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When you buy a brand new computer, it's a good idea to run some software to "burn it in", to make sure that everything is running properly (and the system is stable). People who overclock also do this, to make sure their overclocking wasn't too aggressive.

What are some good tools to check the overall stability of the system? Memtest86+ is one example; it performs a very thorough diagnostic of your computer's RAM to make sure you don't have any bad sticks.

What other software do you run to check your system's stability, or run a "burn-in" test?

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closed as not constructive by 8088, Renan, slhck Aug 2 '12 at 7:36

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Please amke this a community wiki - Best Of / Must Have post have no answer –  Diago Jul 19 '09 at 15:27
Looks like it happened automatically. Thank you, I will ensure I mark as 'community' any future questions I ask in this vein. –  ChrisInEdmonton Jul 19 '09 at 18:04
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5 Answers

up vote 2 down vote accepted
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Mersenne Prime Test or StressCPU

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+1 if in 5mins with this test tool you have a failure, then you have a defectuous ram chip. 24 hours with this and no failure, you have a rock solid maschine (as in server/anything rock solid). –  Mercer Traieste Jul 19 '09 at 16:17
With Mersenne Prime or with StressCPU? –  ChrisInEdmonton Jul 19 '09 at 18:05
It seems that StressCPU does not include sanity checks to detect hardware failures so I guess it's only suitable for testing that CPU cooling is adequate. Prime95 or mprime should be used to verify that the CPU works correctly. –  Mikko Rantalainen Oct 17 '13 at 10:06
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Whenever someone builds a new computer, the very first thing (after the sort out their voltages, clock speeds, RAM timings, etc...) I suggest they run is Memtest86+ (as you said). Your computer will randomly crash and it will be difficult to troubleshoot if you're unaware that your RAM is corrupted (it is possible for this to happen with a new stick of RAM).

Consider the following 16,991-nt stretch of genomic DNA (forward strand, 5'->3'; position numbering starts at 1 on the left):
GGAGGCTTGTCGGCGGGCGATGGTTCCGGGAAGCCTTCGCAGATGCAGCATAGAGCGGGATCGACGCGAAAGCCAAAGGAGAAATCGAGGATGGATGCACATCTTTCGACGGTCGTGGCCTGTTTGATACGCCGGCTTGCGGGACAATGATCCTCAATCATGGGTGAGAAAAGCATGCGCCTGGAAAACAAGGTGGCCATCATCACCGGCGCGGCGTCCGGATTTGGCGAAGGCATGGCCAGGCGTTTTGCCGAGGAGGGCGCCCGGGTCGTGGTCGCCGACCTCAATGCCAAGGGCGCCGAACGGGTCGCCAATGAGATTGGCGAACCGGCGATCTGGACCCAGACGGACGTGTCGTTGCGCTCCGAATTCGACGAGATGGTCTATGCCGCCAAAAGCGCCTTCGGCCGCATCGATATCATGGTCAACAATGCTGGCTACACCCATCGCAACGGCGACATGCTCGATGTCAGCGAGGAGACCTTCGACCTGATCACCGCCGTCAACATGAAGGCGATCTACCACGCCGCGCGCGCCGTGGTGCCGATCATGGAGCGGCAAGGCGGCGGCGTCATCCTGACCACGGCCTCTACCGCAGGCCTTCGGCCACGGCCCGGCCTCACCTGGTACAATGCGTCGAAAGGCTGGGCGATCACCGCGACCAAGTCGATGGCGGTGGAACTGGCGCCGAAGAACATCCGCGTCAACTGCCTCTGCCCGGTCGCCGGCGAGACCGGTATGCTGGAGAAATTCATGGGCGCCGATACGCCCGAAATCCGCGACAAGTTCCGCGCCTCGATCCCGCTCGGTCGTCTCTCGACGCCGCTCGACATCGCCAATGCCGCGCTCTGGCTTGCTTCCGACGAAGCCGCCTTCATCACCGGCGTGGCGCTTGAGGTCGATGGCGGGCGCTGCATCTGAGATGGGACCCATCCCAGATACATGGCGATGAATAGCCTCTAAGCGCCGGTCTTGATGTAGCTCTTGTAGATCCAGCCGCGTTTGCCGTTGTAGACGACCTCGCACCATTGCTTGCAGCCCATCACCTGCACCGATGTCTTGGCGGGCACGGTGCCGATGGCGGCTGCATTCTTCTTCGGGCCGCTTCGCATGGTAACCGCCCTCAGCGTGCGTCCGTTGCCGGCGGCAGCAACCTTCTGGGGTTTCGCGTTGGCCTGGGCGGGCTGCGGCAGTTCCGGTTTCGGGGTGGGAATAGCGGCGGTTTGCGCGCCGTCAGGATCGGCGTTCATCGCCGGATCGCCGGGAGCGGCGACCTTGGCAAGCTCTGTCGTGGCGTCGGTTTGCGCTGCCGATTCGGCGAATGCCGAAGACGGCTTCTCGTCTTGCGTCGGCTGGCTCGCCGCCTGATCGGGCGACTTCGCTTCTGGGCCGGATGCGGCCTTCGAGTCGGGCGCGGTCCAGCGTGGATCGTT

As a plus, you can also run the tool off of a USB key. If you choose to overclock your memory or change the timings, run the test at stock settings first. If it passes, then go to overclock (and re-test it afterwards).

Once that's done, you can use some tools off of the Ultimate Boot CD (which you can coincidentally also run off of a USB key). These include burn-in tests, although I would highly recommend you install an operating system with the appropriate hardware monitoring tools (e.g. HWMonitor or HWiNFO) and then burn in your CPU.

As for burning in the CPU, you can use Prime95 on all CPUs, or you can also use Linpack (used in the IntelBurnTest program). Both programs will definitely give your CPU a run for it's money. Ensure that your computer passes both tests (iterate the test enough times for you to find your system stable). These tools all require you have an operating system installed.

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From webpage:
Heavyload is intended to stress all resources of a PC (the CPU, RAM, hard disk, network, operating system, etc.) in order to test reliability under a heavy load. This is useful for testing important MS Windows file or database servers before using them for production, or just to check if your new PC might get too hot when used intensively. To stress your PC or server, HeavyLoad writes a large test-file to the temp folder, it allocates physical and virtual memory, performs complex calculations and it draws patterns in its window.

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Intel TAT. It is much more stressful than Orthos, Prime95 or any other CPU burn-in test. IT got my cores to hit about 8 degrees C higher than any other test.

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protected by Nifle Jul 6 '12 at 22:18

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